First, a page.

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Folk Alliance Newsletter

Performers Column

by Joel Mabus

written August 2002


Remembering Brownie

By Joel Mabus

I was in the studio this past summer working on a blues & ragtime album -- something I've promised myself to do for years and now getting around to it. It's one of the most fun times in the studio I've had with a guitar.  Growling, shouting and thumping my thumb -- it's a good workout.

And it has shaken loose some old memories.  One of them is the afternoon I spent with Brownie McGhee some thirty years ago.

It was either late 1972 or early in '73.  I was in my sophomore year at Michigan State, living in the "hippie" dorm of Snyder-Phillips ("Sni-Fi" we called it) spending a lot of time goofing off and playing guitar.  It was the year that a grad student named Jim Fleming started an on-campus "coffeehouse" called Mariah.  Mariah promised to bring in the top folk and blues acts to do concerts on campus for 2 or 3 nights at a 1 or 2 dollar ticket.  (That math is as astounding now as it was appealing then.)  Their first show was with Sonny Terry and Brownie McGhee.

They were great Friday night.  Even though they seemed to be having one of their famous feuds onstage the two bluesmen were in their prime and thoroughly captivating.  I had never seen them live -- though I had a few of their records worn down to scratches.  I was planning to go back the next night too.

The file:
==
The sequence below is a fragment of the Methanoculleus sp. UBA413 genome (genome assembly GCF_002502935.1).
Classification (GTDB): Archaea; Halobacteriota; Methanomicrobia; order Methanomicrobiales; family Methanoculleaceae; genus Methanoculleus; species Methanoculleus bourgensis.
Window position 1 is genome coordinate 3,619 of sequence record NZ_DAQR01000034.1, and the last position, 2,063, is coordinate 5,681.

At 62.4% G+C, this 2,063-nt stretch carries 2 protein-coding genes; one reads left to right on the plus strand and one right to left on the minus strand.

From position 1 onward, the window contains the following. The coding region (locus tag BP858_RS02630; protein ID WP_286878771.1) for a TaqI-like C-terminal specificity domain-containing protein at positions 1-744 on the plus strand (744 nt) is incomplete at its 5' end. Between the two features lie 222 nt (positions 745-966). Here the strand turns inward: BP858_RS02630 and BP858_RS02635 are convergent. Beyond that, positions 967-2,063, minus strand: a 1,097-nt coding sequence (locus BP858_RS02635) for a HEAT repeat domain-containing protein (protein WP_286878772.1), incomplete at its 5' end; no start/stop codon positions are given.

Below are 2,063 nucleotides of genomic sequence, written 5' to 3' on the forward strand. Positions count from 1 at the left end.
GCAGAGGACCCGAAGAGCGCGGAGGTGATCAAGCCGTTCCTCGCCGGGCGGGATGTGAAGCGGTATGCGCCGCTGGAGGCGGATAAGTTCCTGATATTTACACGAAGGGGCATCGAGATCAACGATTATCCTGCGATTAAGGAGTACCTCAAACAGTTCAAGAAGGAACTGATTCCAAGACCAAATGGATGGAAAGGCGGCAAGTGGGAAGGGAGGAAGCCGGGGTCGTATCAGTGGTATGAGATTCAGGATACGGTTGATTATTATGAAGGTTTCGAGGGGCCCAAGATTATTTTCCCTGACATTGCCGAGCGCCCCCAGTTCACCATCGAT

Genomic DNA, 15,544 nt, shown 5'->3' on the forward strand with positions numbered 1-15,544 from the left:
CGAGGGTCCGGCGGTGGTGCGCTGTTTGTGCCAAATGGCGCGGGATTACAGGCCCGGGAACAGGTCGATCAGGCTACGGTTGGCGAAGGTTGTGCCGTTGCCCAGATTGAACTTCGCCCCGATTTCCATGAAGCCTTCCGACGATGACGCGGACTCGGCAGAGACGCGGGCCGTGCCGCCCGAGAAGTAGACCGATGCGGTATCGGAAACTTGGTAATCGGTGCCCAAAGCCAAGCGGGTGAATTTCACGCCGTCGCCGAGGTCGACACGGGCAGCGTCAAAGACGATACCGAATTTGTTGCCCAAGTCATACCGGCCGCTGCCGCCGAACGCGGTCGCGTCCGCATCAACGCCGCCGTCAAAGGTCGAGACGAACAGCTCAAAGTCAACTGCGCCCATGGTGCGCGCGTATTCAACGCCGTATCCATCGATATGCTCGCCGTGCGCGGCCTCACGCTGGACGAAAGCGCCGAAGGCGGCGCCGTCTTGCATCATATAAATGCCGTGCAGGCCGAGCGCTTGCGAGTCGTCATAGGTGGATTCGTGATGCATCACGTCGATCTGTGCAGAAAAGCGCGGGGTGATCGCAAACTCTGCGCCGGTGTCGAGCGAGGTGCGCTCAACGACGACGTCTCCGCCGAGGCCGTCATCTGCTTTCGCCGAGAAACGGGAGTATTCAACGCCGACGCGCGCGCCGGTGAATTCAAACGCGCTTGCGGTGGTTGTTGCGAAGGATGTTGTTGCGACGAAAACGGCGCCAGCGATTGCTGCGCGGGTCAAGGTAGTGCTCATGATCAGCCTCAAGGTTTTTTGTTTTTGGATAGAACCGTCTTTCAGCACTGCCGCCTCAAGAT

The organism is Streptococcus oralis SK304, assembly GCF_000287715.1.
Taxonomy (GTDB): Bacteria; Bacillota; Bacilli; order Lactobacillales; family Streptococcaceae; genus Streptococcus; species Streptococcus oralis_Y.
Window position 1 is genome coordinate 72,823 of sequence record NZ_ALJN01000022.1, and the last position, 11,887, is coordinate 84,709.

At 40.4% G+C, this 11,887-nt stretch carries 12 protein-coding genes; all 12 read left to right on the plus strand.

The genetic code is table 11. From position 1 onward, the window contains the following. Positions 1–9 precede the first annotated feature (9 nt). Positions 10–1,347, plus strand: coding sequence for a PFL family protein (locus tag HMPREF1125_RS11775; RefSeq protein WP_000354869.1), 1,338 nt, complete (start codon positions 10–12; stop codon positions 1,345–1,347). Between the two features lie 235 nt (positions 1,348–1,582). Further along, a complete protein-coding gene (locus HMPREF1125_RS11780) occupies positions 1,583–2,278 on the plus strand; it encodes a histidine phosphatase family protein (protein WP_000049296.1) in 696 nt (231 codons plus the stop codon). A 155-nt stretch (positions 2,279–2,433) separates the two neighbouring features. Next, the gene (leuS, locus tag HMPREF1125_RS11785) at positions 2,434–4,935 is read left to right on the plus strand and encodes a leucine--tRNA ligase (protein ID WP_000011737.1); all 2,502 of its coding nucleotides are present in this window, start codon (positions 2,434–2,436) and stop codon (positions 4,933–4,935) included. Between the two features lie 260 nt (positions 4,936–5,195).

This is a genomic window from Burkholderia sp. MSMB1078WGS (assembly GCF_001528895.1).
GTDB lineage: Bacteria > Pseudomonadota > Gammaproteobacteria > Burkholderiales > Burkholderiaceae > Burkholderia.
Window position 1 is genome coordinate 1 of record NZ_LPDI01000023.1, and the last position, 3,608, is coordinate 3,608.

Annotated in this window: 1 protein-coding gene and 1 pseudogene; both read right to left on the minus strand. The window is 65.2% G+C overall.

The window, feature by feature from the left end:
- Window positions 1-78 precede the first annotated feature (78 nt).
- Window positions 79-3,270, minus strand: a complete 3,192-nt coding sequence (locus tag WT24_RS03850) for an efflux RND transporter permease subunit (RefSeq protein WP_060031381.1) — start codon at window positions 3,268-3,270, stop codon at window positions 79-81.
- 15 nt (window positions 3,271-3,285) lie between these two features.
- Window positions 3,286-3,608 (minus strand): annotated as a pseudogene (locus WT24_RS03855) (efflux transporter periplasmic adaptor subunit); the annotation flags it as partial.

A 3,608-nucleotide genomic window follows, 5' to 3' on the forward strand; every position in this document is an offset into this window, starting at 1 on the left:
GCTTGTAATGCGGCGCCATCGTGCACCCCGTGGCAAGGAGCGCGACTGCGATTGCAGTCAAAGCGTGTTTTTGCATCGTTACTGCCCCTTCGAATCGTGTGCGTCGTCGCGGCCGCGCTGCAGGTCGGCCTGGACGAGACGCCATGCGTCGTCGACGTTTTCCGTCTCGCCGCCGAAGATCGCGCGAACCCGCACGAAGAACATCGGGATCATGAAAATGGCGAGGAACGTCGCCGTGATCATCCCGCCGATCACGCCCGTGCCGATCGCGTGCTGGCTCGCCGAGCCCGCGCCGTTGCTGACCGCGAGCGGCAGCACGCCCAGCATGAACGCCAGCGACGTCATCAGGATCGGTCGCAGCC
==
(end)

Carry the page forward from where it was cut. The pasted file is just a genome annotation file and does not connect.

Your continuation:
Saturday morning I was inspired to play my guitar. My roommate was sleeping in so I slung my Martin over my back and headed down to the basement of the dorm, where things were always dead in the AM.  There I played for an hour or so, when a buddy -- who shared my tastes in music -- happened by.  He said with a beaming face "Did you know Sonny and Brownie are staying in our dorm? They're in the guest room right upstairs!"

I said I thought that was cool and returned to my guitar.  "Come on! I want to introduce you to them!" he said and prodded me upstairs. 

"I don't think we should bother them," I said.  "No no no, it'll be cool!" he assured me, as he knocked on their door.

I wasn't really thinking clearly or I would have told my friend not to be an ass and leave these poor guys alone.  But I stood there like an oaf with my guitar as Brownie answered the door and graciously asked us in.

"This is my friend and he plays guitar really well!" was how I was cheerily introduced to Brownie.  The man was of about 57 years, which at the time seemed very old indeed.  He looked at me skeptically and said "That's a nice Martin guitar you got -- don't you have a case for it?"  I said it was up in my room.  Then he asked me to play him a tune.

I don't remember what I played, but Brownie nodded in approval.  He said I reminded him of Doc Watson or the Carter Family.  He said he liked that “hillbilly” stuff -- used to play it when he was a kid.  "Now they won't let me," he scowled.

I played a few tunes for him. He watched seriously and then pronounced,  "I'm gonna play my guitar with you. But you're so good, I'm gonna have to change my strings first."  I was about ready to bust at that. My head must have grown 2 hat sizes.  I watched as he changed his strings.  He liked Black Diamond strings -- extra light. "Light as I can get 'em," he told me.  I was using extra lights then too, so I thought I was really in the know.